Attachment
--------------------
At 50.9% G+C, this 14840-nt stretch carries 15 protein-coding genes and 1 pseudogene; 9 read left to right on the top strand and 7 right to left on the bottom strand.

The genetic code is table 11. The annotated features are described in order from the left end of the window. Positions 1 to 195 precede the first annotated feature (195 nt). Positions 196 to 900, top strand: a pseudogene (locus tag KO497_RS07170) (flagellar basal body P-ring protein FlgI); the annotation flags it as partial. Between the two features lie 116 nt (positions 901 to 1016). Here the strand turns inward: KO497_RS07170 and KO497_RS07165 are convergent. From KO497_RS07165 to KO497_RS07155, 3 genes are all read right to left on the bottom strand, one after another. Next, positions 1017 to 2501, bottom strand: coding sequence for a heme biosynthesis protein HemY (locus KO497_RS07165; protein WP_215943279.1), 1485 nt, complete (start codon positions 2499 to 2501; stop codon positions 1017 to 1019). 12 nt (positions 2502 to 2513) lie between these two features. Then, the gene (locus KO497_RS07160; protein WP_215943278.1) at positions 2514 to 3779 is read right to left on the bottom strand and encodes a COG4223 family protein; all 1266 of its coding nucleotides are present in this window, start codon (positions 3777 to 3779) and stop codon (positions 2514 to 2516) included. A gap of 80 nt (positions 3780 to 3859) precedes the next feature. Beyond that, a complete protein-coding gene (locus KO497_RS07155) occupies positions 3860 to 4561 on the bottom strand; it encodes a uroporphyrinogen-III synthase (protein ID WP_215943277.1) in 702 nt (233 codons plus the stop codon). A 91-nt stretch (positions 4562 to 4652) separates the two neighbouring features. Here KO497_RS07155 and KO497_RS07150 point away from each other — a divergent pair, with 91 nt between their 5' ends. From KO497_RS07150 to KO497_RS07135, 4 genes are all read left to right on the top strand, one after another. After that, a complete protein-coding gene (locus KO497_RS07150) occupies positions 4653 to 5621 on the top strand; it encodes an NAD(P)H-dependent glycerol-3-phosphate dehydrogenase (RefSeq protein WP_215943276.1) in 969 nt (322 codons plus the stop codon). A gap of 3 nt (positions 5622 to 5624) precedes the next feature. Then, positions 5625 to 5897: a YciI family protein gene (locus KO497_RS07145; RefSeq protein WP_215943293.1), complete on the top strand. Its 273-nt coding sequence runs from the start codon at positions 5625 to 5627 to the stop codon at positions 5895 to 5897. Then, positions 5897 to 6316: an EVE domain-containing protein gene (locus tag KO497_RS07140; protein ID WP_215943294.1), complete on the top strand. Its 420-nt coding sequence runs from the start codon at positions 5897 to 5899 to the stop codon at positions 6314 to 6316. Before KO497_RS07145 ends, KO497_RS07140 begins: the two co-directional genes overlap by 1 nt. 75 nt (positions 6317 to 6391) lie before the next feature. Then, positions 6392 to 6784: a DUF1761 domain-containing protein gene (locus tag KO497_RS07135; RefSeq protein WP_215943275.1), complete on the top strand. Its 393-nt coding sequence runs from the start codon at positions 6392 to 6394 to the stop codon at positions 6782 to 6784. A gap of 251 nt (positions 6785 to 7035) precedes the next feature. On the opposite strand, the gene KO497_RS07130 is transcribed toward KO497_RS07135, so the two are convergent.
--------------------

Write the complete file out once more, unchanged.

At 50.9% G+C, this 14840-nt stretch carries 15 protein-coding genes and 1 pseudogene; 9 read left to right on the top strand and 7 right to left on the bottom strand.

The genetic code is table 11. The annotated features are described in order from the left end of the window. Positions 1 to 195 precede the first annotated feature (195 nt). Positions 196 to 900, top strand: a pseudogene (locus tag KO497_RS07170) (flagellar basal body P-ring protein FlgI); the annotation flags it as partial. Between the two features lie 116 nt (positions 901 to 1016). Here the strand turns inward: KO497_RS07170 and KO497_RS07165 are convergent. From KO497_RS07165 to KO497_RS07155, 3 genes are all read right to left on the bottom strand, one after another. Next, positions 1017 to 2501, bottom strand: coding sequence for a heme biosynthesis protein HemY (locus KO497_RS07165; protein WP_215943279.1), 1485 nt, complete (start codon positions 2499 to 2501; stop codon positions 1017 to 1019). 12 nt (positions 2502 to 2513) lie between these two features. Then, the gene (locus KO497_RS07160; protein WP_215943278.1) at positions 2514 to 3779 is read right to left on the bottom strand and encodes a COG4223 family protein; all 1266 of its coding nucleotides are present in this window, start codon (positions 3777 to 3779) and stop codon (positions 2514 to 2516) included. A gap of 80 nt (positions 3780 to 3859) precedes the next feature. Beyond that, a complete protein-coding gene (locus KO497_RS07155) occupies positions 3860 to 4561 on the bottom strand; it encodes a uroporphyrinogen-III synthase (protein ID WP_215943277.1) in 702 nt (233 codons plus the stop codon). A 91-nt stretch (positions 4562 to 4652) separates the two neighbouring features. Here KO497_RS07155 and KO497_RS07150 point away from each other — a divergent pair, with 91 nt between their 5' ends. From KO497_RS07150 to KO497_RS07135, 4 genes are all read left to right on the top strand, one after another. After that, a complete protein-coding gene (locus KO497_RS07150) occupies positions 4653 to 5621 on the top strand; it encodes an NAD(P)H-dependent glycerol-3-phosphate dehydrogenase (RefSeq protein WP_215943276.1) in 969 nt (322 codons plus the stop codon). A gap of 3 nt (positions 5622 to 5624) precedes the next feature. Then, positions 5625 to 5897: a YciI family protein gene (locus KO497_RS07145; RefSeq protein WP_215943293.1), complete on the top strand. Its 273-nt coding sequence runs from the start codon at positions 5625 to 5627 to the stop codon at positions 5895 to 5897. Then, positions 5897 to 6316: an EVE domain-containing protein gene (locus tag KO497_RS07140; protein ID WP_215943294.1), complete on the top strand. Its 420-nt coding sequence runs from the start codon at positions 5897 to 5899 to the stop codon at positions 6314 to 6316. Before KO497_RS07145 ends, KO497_RS07140 begins: the two co-directional genes overlap by 1 nt. 75 nt (positions 6317 to 6391) lie before the next feature. Then, positions 6392 to 6784: a DUF1761 domain-containing protein gene (locus tag KO497_RS07135; RefSeq protein WP_215943275.1), complete on the top strand. Its 393-nt coding sequence runs from the start codon at positions 6392 to 6394 to the stop codon at positions 6782 to 6784. A gap of 251 nt (positions 6785 to 7035) precedes the next feature. On the opposite strand, the gene KO497_RS07130 is transcribed toward KO497_RS07135, so the two are convergent.